Starting in the 1970s, the soils and geology of the south Latial coastal plains (the Pontine plain, Fondi basin and Garigliano delta) were studied and mapped in detail by physical geographers from the University of Amsterdam (Sevink et al. 1984). Later on, the archaeology of the Pontine plain was studied by teams from the Universities of Amsterdam, Leiden and Groningen (Voorrips et al. 1991; Attema 1993; Van Leusen 2002; Van Joolen 2003). In particular, the recent investigations by the Groningen Institute of Archaeology in the Pontine plain have conclusively demonstrated that Bronze Age sediments and, indeed, settlements have been preserved deep beneath more recent geological strata (Feiken et al. 2012; Feiken 2014). Being part of a geologically sinking zone (a graben), nearly all of the archaeological evidence for the Early and Middle Bronze Ages has now been shown to lie buried some 1.5m below the present land surface – a depth reached only rarely by modern agricultural and construction work. This explains why the Italian State’s archaeological records for the coastal plains of south Lazio contain only three finds locations of Early Bronze Age sherds (the details of a fourth location have been lost; Alessandri 2007). Interestingly, those same records show that in the next phase (Middle Bronze Age 1/2) the Pontine Plain becomes much more densely populated, just when the population of Campania reaches its lowest ebb following the Avellino eruption (Alessandri 2013) …
Crucially for the research program, the distal ash from the Avellino eruption has now been found in the Pontine Plain in the sediments of a large late Holocene inland lake and river plain. Corings and test trenches (extensively described in Bakels et al. 2013, Feiken et al. 2012 and Feiken 2014) demonstrate that these sediments hold rich paleo-ecological and archaeological records. These discoveries now for the first time open up the exciting possibility of a detailed study of the Early Bronze Age in the coastal plains of southern Lazio – in particular with regard to the environmental and cultural impacts of a refugee population fleeing both from the eruption itself and from its adverse long-term effects back home in Campania.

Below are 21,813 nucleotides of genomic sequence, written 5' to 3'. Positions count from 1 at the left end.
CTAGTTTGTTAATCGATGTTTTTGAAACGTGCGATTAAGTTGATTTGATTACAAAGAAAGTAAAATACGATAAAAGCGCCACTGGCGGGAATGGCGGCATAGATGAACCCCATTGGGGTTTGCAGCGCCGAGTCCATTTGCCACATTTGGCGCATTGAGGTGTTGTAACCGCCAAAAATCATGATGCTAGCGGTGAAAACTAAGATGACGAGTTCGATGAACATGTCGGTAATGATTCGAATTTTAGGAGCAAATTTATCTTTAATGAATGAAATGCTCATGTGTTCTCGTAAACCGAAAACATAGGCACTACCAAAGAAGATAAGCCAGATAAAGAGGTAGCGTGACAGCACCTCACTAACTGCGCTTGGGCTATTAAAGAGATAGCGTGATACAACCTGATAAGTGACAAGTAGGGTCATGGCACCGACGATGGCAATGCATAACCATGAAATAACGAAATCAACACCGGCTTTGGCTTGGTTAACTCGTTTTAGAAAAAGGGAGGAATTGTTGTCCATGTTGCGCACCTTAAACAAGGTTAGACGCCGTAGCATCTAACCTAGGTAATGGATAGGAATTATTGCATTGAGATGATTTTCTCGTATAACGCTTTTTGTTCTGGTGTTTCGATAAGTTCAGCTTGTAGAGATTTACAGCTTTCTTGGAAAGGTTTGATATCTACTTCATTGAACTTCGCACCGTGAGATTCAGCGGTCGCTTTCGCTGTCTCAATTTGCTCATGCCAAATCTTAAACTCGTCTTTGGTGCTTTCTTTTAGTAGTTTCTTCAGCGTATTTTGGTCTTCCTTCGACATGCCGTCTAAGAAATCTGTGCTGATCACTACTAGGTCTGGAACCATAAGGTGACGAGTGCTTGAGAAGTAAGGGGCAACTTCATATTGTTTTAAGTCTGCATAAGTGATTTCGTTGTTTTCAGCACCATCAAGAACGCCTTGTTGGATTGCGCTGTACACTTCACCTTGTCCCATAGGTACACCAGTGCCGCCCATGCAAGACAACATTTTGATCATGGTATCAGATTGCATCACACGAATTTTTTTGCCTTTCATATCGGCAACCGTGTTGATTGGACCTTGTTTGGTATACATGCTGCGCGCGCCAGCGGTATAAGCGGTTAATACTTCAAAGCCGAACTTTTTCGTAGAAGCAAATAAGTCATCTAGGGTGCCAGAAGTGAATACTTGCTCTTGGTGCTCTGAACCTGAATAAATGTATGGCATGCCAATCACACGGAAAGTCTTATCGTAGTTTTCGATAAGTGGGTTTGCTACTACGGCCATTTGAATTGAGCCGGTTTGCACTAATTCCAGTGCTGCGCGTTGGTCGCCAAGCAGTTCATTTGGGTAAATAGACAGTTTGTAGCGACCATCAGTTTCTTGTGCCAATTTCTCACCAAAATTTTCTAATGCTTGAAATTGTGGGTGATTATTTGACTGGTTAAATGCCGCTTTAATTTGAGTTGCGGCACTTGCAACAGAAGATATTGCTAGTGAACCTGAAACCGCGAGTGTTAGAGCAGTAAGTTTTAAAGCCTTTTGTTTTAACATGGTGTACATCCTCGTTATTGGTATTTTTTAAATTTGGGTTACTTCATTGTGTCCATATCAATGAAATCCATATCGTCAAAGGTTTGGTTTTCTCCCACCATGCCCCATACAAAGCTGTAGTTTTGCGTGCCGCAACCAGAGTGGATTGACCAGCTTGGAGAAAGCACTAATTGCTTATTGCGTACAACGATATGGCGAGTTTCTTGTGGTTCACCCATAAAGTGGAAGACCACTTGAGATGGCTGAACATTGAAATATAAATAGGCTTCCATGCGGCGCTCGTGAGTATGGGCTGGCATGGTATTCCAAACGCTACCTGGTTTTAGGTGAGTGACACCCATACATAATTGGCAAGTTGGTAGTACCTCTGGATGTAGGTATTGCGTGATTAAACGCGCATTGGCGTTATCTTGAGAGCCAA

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Alessandri, L. 2013. Latium Vetus in the Bronze Age and Early Iron Age / Il Latium vetus nell’età del Bronzo e nella prima età del Ferro, BAR International Series 2565, Oxford
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Sevink, J., van der Plicht, J., Feiken, H., van Leusen, P.M. & Bakels, C.C. 2013. The Holocene of the Agro Pontino graben: recent advances in its palaeogeography, palaeoecology, and tephrostratigraphy. Quaternary International 303, 153-162
Sulpizio, R., Bonasia, R., Dellino, P., Di Vito, M.A., La Volpe, L., Mele, D., Zanchetta, G., Sadori, L. 2008. Discriminating the long distance dispersal of fine ash from sustained columns or near ground ash clouds: the example of the Pomici di Avellino eruption (Somma-Vesuvius, Italy). Journal of Volcanology and Geothermal Research 177, 263-276. doi:10.1016/j.jvolgeores.2007.11.012
Sulpizio, R., Cioni, R., Di Vito, M.A., Mele, D., Bonasia, R. & Dellino, P. 2010. The Pomici di Avellino eruption of Somma-Vesuvius (3.9kaBP). Part I: stratigraphy, compositional variability and eruptive dynamics. Bulletin of Volcanology 72, 539–558
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Van Joolen, E. 2003. Archaeological land evaluation. A reconstruction of the suitability of ancient landscapes for various land uses in Italy focused on the first millennium BC. PhD thesis, Rijksuniversiteit Groningen (PDF download)
Van Leusen, P.M. 2002. Pattern to Process: methodological investigations into the formation and interpretation of spatial patterns in archaeological landscapes. PhD Thesis, University of Groningen (PDF download)
Voorrips, A., S.H. Loving & H. Kamermans, (eds) 1991. The Agro Pontino Survey Project. Methods and Preliminary Results, Amsterdam (Studies in Prae en protohistorie 6)
Zanchetta, G., Sulpizio, R., Roberts, N. et al. 2011. Tephrostratigraphy, chronology and climatic events of the mediterranean basin during the Holocene: an overview. Holocene 21: 33-52
Structure of research
Description of research
The Avellino Project